Through this joint initiative, Nexleaf Analytics and Rural Women Energy Security (RUWES), with support from CCAC, set out to reimagine how we tackle household air pollution. Rather than focusing on changing deeply-entrenched and culturally-driven behaviors of local communities, we used data to understand household behavioral patterns (adoption) to guide the pilot and ultimately learn which cooking solutions are worth scaling up.

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Lessons learned from sensor-based monitoring of liquid fuel stoves in Nigeria

In 2019, Nexleaf applied Stovetrace to liquid fuel stoves— LPG, ethanol, and ethanol gel—for the first time as part of a pilot project in partnership with Rural Women Energy Security (RUWES) and with support from the Climate and Clean Air Coalition (CCAC). The pilot involved the distribution of 5 stove types to 50 women (10 women per stove) and a 6-month monitoring period using Stovetrace. The pilot aimed to identify the most reliable stoves for rural Nigerian women, and offered valuable lessons-learned on how sensors can play a role in clean cooking data collection.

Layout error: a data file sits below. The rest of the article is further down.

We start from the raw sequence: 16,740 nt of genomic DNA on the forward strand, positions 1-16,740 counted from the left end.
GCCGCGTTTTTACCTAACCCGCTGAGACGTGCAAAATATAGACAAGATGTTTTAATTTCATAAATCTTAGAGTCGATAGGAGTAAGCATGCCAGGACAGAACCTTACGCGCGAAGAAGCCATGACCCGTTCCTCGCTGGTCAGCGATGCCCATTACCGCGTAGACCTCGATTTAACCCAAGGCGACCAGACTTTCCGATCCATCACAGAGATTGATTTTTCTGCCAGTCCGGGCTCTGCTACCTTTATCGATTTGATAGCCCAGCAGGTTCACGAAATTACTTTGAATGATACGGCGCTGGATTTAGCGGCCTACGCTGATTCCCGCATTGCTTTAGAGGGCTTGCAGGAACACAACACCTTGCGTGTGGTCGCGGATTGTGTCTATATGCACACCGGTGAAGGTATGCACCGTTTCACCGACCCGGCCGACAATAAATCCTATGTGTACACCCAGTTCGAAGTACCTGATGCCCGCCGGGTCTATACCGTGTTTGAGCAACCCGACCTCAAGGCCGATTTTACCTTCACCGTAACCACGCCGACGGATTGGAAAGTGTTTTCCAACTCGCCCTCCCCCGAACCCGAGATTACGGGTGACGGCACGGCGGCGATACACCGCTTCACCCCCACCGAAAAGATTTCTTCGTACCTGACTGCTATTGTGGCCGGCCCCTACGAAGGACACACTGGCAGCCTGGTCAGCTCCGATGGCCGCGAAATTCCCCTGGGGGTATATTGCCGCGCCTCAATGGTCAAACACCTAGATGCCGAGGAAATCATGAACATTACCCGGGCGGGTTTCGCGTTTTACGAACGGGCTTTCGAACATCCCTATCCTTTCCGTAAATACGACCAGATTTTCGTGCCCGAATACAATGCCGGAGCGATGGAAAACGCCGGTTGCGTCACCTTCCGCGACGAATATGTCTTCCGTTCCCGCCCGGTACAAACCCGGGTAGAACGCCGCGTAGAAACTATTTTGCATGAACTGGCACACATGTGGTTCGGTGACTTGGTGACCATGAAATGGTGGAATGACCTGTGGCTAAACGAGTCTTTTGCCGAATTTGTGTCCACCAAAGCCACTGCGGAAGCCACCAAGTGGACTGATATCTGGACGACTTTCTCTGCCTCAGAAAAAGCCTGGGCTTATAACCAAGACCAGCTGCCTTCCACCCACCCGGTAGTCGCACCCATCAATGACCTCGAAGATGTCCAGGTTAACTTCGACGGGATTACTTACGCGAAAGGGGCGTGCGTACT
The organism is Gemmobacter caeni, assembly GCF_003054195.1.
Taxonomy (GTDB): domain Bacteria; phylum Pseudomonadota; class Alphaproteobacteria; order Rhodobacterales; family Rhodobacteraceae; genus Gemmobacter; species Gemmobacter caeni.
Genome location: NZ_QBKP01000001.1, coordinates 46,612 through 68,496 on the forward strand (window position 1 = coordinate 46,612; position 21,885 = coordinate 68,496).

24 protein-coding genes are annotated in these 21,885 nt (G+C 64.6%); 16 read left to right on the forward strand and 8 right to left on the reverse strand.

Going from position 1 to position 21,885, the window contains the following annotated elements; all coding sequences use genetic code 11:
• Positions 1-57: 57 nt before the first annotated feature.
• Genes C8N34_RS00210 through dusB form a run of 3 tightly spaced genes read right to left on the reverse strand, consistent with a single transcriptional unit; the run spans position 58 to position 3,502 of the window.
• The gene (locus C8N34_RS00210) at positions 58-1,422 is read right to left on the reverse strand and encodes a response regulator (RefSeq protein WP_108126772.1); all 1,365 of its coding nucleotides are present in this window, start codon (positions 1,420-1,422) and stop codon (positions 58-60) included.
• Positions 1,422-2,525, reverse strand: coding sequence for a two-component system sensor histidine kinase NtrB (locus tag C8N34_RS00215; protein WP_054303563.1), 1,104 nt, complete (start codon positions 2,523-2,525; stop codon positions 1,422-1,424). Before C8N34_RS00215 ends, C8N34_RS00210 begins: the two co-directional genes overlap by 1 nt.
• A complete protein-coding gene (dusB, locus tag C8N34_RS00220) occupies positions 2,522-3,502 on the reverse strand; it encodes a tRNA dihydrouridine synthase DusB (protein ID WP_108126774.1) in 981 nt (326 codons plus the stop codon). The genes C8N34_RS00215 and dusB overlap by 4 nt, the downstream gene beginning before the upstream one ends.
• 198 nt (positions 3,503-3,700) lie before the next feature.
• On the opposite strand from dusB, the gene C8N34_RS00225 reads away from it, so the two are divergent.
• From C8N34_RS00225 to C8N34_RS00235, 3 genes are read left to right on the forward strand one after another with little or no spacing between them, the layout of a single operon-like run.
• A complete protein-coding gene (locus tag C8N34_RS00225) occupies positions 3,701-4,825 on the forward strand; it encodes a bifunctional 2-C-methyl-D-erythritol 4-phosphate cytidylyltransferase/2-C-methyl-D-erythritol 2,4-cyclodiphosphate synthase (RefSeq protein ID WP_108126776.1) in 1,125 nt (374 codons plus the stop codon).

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Program Manager

Megan Bomba

If you’re interested in learning more about
our work or how to partner with us,
contact Megan Bomba at megan@nexleaf.org